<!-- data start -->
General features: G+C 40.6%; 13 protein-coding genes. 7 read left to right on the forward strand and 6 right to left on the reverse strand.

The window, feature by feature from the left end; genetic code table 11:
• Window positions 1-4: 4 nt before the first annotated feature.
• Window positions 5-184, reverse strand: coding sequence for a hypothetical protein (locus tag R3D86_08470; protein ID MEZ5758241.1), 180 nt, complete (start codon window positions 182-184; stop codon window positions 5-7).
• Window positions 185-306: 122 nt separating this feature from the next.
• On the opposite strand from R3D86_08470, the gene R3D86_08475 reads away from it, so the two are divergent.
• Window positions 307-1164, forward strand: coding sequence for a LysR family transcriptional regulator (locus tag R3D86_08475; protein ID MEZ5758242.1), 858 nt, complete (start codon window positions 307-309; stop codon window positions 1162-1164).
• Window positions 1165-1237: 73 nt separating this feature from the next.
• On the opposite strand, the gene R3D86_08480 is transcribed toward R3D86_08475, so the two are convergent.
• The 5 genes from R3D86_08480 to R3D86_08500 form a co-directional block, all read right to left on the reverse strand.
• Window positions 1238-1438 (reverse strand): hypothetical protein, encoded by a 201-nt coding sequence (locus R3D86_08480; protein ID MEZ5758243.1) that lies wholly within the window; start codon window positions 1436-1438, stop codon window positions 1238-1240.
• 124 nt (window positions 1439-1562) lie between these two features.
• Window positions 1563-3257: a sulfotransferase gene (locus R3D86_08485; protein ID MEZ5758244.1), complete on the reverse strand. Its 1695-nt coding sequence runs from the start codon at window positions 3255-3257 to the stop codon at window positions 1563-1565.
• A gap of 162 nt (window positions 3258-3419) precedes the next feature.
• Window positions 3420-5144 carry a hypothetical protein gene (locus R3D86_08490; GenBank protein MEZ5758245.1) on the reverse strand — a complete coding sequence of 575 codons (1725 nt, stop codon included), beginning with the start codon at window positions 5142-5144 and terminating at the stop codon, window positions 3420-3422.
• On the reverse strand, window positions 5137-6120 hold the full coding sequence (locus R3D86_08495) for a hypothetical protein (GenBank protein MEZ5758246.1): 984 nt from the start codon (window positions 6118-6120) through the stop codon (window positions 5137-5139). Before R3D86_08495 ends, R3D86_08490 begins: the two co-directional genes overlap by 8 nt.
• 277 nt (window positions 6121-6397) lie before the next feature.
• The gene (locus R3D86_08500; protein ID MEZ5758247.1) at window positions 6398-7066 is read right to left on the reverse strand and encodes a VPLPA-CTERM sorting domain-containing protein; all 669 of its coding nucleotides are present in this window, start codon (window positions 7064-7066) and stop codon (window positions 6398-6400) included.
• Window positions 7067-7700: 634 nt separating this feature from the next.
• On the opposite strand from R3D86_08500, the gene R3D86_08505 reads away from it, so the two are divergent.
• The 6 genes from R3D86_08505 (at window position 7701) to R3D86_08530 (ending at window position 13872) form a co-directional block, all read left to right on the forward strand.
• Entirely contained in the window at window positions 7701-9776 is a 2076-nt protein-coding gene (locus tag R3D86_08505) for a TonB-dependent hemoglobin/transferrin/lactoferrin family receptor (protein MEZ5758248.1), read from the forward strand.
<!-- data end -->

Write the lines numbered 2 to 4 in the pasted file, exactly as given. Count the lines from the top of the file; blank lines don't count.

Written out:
The window, feature by feature from the left end; genetic code table 11:
• Window positions 1-4: 4 nt before the first annotated feature.
• Window positions 5-184, reverse strand: coding sequence for a hypothetical protein (locus tag R3D86_08470; protein ID MEZ5758241.1), 180 nt, complete (start codon window positions 182-184; stop codon window positions 5-7).